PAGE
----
Looks like M0 is almost 3 trillion USD. How do you go from M0, GDP, to the size of bitcoin economy? What's the connection, where's the math?

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June 24, 2011, 05:47:20 PM
 #8

So if there is only going to be 20 some odd million coins what will they be worth in the end. 100 bucks a coin, 1000, 10,000 a cool mill each? Anyone that knows stocks and how the market works may know the answer to this, I sure would like to know a guesstamate.lol

There are a lot of variables still, wide acceptability, easy of use, shrink (number of bitcoins lost forever)...

If BTC can find its place limits look good.  I am still concerned about easy of use.   
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June 24, 2011, 06:12:50 PM
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Anyone that knows stocks and how the market works may know the answer to this, I sure would like to know a guesstamate.lol
The standard answer is that the most probable future value is todays value (efficient market hypothesis). However the market for Bitcoins is somewhat illiquid, and the EMH is controversial, anyway.
In Bitcoins case the random variable dominating all others is future adoption.
Current market prices imply lots of future growth, I would say about 100x. If people believe this growth will not be realized, prices will fall and if it looks like this growth will be exceeded, prices will rise.
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June 25, 2011, 04:18:17 AM
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Looking at the US or Eurozone GDP / money supply estimates as a baseline, one will find that the currency supply (M0) is roughly 15-20% of the GDP.  This implies for a bitcoin economy of $10B, that the total of all bitcoins would be valued around $2B.  If there are at most 21M bitcoins, that implies a bitcoin could be worth about $95 each.

Where do you get your numbers from?

http://research.stlouisfed.org/fred2/graph/fredgraph.png?&id=BASE

Looks like M0 is almost 3 trillion USD. How do you go from M0, GDP, to the size of bitcoin economy? What's the connection, where's the math?

From http://en.wikipedia.org/wiki/List_of_countries_by_GDP_(nominal), US GDP =~ $14T, Eurozone GDP =~$17T.
From http://en.wikipedia.org/wiki/Money_supply, US monetary base =~ $2.0T, Eurozone M1 =~ 3B Euro.

This leads to my rough estimate of M0 =~ 0.15 GDP.  Why am I making that comparison?  It's the best way I can think of to compare the size of an economy (GDP) to the amount of currency needed to support it.  I'm assuming that bitcoins are analogous to physical currency.  Note that this comparison could be argued to be an underestimate, as both the dollar and euro are subject to fractional reserve lending.  It's not clear if bitcoins will develop such a market.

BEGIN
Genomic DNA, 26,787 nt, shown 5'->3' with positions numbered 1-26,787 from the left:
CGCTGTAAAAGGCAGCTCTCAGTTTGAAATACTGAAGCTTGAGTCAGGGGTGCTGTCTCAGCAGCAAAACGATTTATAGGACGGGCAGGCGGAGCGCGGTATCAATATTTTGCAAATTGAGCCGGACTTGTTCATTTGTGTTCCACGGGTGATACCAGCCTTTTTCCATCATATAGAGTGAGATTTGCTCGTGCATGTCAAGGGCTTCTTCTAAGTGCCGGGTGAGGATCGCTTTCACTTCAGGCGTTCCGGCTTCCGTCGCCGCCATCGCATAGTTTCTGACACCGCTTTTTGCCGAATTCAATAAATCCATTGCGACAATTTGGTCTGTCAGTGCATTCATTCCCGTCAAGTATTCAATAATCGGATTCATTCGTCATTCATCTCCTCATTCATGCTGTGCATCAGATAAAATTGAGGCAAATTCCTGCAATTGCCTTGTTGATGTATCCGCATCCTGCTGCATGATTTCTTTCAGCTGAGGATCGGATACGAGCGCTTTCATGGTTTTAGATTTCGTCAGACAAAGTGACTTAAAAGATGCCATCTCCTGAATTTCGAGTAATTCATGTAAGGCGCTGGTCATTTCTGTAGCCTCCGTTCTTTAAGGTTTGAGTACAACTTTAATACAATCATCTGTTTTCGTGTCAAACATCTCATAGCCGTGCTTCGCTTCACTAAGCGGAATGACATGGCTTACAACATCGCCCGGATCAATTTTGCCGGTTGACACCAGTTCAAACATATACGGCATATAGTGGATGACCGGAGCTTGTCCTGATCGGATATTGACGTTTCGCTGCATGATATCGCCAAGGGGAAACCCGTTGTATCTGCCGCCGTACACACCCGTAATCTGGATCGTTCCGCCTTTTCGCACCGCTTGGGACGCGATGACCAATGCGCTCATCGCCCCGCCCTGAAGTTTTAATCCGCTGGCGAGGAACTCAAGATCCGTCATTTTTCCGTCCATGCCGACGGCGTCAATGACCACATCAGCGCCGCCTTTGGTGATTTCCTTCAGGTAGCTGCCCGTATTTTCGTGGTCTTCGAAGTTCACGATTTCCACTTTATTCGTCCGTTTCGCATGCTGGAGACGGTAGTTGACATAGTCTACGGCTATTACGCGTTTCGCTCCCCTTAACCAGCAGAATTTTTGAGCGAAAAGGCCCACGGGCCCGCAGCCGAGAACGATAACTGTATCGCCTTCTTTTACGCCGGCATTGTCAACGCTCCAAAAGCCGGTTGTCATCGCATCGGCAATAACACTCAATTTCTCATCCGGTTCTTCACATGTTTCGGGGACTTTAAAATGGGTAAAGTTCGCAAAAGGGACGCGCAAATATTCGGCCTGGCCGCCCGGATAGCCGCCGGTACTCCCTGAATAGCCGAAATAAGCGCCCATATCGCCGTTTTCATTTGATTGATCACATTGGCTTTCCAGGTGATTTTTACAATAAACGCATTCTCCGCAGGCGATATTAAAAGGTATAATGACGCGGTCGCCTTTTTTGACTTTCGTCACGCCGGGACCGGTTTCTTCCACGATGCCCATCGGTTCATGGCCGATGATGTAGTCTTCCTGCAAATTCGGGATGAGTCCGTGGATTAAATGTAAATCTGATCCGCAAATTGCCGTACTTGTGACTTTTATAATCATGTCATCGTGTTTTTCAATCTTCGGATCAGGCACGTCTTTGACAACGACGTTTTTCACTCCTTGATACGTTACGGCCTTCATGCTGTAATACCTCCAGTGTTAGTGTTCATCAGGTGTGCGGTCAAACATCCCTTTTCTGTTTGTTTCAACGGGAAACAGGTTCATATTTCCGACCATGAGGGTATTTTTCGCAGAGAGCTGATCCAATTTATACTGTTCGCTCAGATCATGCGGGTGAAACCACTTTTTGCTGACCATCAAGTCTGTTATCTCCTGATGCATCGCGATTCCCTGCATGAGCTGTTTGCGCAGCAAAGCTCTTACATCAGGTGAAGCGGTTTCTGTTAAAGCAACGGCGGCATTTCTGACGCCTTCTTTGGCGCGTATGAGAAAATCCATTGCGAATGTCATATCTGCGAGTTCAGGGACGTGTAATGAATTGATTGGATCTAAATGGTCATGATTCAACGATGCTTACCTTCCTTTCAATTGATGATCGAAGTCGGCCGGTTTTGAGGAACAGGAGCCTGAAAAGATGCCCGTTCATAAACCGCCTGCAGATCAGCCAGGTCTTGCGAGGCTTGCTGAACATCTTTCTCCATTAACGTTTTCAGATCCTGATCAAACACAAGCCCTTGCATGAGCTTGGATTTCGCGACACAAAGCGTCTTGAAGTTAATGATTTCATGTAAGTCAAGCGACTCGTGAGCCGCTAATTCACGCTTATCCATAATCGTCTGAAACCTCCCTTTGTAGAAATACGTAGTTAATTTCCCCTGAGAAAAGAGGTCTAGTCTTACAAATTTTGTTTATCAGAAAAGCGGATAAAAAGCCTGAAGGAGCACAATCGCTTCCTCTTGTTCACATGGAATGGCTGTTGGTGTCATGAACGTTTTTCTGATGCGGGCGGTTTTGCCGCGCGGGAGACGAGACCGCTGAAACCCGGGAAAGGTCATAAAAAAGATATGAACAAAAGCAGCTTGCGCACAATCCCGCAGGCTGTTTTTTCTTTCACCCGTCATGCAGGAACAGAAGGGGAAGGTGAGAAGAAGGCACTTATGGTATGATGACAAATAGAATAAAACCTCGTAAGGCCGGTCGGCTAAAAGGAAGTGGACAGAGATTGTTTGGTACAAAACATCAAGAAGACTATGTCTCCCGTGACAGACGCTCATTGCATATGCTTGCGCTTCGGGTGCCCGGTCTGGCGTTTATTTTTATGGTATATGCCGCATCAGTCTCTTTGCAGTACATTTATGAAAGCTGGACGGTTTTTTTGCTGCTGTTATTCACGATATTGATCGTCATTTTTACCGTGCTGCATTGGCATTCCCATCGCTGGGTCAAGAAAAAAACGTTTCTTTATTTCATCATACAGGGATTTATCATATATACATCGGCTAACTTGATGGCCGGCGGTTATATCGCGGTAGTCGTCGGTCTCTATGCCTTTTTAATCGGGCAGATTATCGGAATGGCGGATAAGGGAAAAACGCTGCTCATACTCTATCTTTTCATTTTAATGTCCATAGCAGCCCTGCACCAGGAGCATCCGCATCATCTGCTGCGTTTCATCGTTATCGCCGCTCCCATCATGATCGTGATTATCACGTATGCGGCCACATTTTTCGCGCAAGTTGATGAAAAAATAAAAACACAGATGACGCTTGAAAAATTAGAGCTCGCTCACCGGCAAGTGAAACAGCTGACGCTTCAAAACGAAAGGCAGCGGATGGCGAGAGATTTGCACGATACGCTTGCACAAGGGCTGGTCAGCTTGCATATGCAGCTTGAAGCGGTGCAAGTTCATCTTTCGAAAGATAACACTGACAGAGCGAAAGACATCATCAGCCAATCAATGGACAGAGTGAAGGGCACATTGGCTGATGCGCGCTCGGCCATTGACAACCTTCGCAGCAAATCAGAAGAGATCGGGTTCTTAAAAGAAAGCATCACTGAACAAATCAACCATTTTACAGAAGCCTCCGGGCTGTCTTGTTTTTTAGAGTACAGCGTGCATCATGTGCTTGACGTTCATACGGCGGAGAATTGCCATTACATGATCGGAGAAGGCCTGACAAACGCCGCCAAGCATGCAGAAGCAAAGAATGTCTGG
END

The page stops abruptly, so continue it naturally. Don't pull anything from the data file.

As for the $10B number, I pulled that out of thin air.  It's hard to say how big the bitcoin economy will be.  It would be nice to think it could eventually grow to a sizable fraction of the dollar or euro, but perhaps more realistic is the size of an economy such as Jamaica or Iceland (which is ~$10B, per GDP page above).

It may be just as arbitrary as the poster who says that a bitcoin will someday represent $1M (though if you use my M0/GDP metric, that would require the bitcoin to take over the entire world economy).  However, valuation estimates have to start from somewhere, so basically, my estimate is that the value of one bitcoin =~ 0.15 * size of bitcoin economy / total # of bitcoins in circulation.

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June 27, 2011, 04:08:42 AM
 #11

: As for the $10B number, I pulled that
: out of thin air.  It's hard to say how big
: the bitcoin economy will be.

Why not consider the aspects of tthe economic where bitcoin adds most value... global black market, online payment, wire transfers, funding revolutions...

I believe its well in the trillions as bitcoins will be convertible to "the next new thing".

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June 27, 2011, 04:24:26 AM
 #12

The cost to mine bitcoins is ultimately irrelevant to its market value.  If the value of bitcoins doesn't justify mining for it, people will stop mining.  Suppose it costs me $10,000 to mine an ounce of gold.  Does anyone care?  The current market price is $1500/oz. and that's all I'm going to get for it.  If I don't like it, I shouldn't mine. 

If you are spending $10,000/oz to mine gold that you can sell at $1500/oz, you won't be in business very long.

The cost to mine bitcoins is irrelevant to amateur miners, but to professionals it is very important.The difficulty is going to go up for at least two more weeks, and unless the price of bitcoins follows, professionals are going to start shutting down because it isn't profitable. I predict we will see a difficulty decrease before the end of the summer.


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July 01, 2011, 05:29:47 AM
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The cost to mine bitcoins is ultimately irrelevant to its market value.  If the value of bitcoins doesn't justify mining for it, people will stop mining.  Suppose it costs me $10,000 to mine an ounce of gold.  Does anyone care?  The current market price is $1500/oz. and that's all I'm going to get for it.  If I don't like it, I shouldn't mine. 

If you are spending $10,000/oz to mine gold that you can sell at $1500/oz, you won't be in business very long.

The cost to mine bitcoins is irrelevant to amateur miners, but to professionals it is very important.The difficulty is going to go up for at least two more weeks, and unless the price of bitcoins follows, professionals are going to start shutting down because it isn't profitable. I predict we will see a difficulty decrease before the end of the summer.